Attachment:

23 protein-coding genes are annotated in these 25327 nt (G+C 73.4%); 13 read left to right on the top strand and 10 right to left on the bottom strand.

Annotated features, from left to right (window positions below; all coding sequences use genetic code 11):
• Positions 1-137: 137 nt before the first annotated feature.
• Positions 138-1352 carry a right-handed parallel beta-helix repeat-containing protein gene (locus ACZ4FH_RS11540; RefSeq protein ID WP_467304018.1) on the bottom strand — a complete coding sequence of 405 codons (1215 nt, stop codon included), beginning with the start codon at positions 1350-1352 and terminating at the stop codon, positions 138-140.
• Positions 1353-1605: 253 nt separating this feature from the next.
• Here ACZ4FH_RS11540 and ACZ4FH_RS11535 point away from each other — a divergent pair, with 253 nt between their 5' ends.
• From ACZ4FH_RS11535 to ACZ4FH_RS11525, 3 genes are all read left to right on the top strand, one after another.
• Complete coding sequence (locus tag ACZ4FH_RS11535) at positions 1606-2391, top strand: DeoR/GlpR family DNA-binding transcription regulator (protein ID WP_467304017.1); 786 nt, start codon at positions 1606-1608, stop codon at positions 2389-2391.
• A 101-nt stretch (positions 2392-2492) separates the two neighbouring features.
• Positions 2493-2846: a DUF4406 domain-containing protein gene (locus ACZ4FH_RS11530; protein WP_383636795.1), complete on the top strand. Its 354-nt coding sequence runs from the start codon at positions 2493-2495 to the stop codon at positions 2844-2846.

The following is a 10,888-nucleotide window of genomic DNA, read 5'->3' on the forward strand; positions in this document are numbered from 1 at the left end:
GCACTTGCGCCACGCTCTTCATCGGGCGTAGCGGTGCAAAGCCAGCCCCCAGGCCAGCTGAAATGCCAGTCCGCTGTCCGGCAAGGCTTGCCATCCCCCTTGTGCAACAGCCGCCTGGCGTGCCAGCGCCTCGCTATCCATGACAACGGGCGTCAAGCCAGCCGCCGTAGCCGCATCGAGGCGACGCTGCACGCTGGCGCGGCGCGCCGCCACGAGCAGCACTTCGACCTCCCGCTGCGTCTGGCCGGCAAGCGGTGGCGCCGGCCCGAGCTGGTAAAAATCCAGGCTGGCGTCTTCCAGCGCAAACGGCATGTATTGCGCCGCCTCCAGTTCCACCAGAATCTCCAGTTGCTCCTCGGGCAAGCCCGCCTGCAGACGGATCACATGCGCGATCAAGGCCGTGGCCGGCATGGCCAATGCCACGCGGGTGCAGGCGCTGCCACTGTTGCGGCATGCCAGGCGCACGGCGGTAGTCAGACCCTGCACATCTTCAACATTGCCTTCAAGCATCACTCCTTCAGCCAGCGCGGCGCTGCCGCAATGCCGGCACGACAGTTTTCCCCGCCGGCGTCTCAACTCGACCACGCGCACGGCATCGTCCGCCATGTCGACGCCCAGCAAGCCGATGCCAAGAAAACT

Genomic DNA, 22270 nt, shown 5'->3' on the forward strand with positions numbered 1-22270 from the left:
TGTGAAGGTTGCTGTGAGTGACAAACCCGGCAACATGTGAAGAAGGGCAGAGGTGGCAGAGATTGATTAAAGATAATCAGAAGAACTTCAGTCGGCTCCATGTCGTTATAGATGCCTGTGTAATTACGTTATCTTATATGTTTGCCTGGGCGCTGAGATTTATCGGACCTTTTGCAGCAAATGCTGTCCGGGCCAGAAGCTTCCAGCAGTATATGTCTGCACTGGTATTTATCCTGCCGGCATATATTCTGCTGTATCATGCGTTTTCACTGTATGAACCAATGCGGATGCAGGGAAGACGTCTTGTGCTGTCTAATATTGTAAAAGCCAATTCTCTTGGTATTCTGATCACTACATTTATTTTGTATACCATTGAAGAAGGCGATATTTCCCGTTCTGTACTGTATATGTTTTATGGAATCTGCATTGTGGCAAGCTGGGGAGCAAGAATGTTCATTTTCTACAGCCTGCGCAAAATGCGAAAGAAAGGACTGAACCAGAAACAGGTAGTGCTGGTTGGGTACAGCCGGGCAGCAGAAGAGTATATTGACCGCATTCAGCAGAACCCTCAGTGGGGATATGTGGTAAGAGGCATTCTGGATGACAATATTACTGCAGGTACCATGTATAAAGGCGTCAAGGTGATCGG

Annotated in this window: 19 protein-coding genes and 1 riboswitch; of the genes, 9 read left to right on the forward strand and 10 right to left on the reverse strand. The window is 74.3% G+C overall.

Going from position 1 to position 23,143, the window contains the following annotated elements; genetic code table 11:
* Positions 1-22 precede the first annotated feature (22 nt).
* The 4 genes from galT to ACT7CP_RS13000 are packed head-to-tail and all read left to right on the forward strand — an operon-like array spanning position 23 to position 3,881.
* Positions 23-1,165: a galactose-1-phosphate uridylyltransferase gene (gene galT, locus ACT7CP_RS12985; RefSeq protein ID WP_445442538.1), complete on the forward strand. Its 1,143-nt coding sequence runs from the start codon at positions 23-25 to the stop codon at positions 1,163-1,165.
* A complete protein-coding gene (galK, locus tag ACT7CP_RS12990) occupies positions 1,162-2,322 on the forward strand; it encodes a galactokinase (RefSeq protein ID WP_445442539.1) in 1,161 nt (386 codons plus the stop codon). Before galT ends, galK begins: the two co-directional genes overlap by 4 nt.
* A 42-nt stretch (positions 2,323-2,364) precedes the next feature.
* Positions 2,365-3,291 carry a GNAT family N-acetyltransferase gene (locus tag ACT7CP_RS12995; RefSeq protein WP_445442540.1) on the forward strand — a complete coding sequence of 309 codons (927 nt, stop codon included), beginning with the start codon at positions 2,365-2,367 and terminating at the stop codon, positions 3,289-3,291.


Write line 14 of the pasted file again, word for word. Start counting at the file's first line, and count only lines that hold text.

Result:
TGTGAAGGTTGCTGTGAGTGACAAACCCGGCAACATGTGAAGAAGGGCAGAGGTGGCAGAGATTGATTAAAGATAATCAGAAGAACTTCAGTCGGCTCCATGTCGTTATAGATGCCTGTGTAATTACGTTATCTTATATGTTTGCCTGGGCGCTGAGATTTATCGGACCTTTTGCAGCAAATGCTGTCCGGGCCAGAAGCTTCCAGCAGTATATGTCTGCACTGGTATTTATCCTGCCGGCATATATTCTGCTGTATCATGCGTTTTCACTGTATGAACCAATGCGGATGCAGGGAAGACGTCTTGTGCTGTCTAATATTGTAAAAGCCAATTCTCTTGGTATTCTGATCACTACATTTATTTTGTATACCATTGAAGAAGGCGATATTTCCCGTTCTGTACTGTATATGTTTTATGGAATCTGCATTGTGGCAAGCTGGGGAGCAAGAATGTTCATTTTCTACAGCCTGCGCAAAATGCGAAAGAAAGGACTGAACCAGAAACAGGTAGTGCTGGTTGGGTACAGCCGGGCAGCAGAAGAGTATATTGACCGCATTCAGCAGAACCCTCAGTGGGGATATGTGGTAAGAGGCATTCTGGATGACAATATTACTGCAGGTACCATGTATAAAGGCGTCAAGGTGATCGG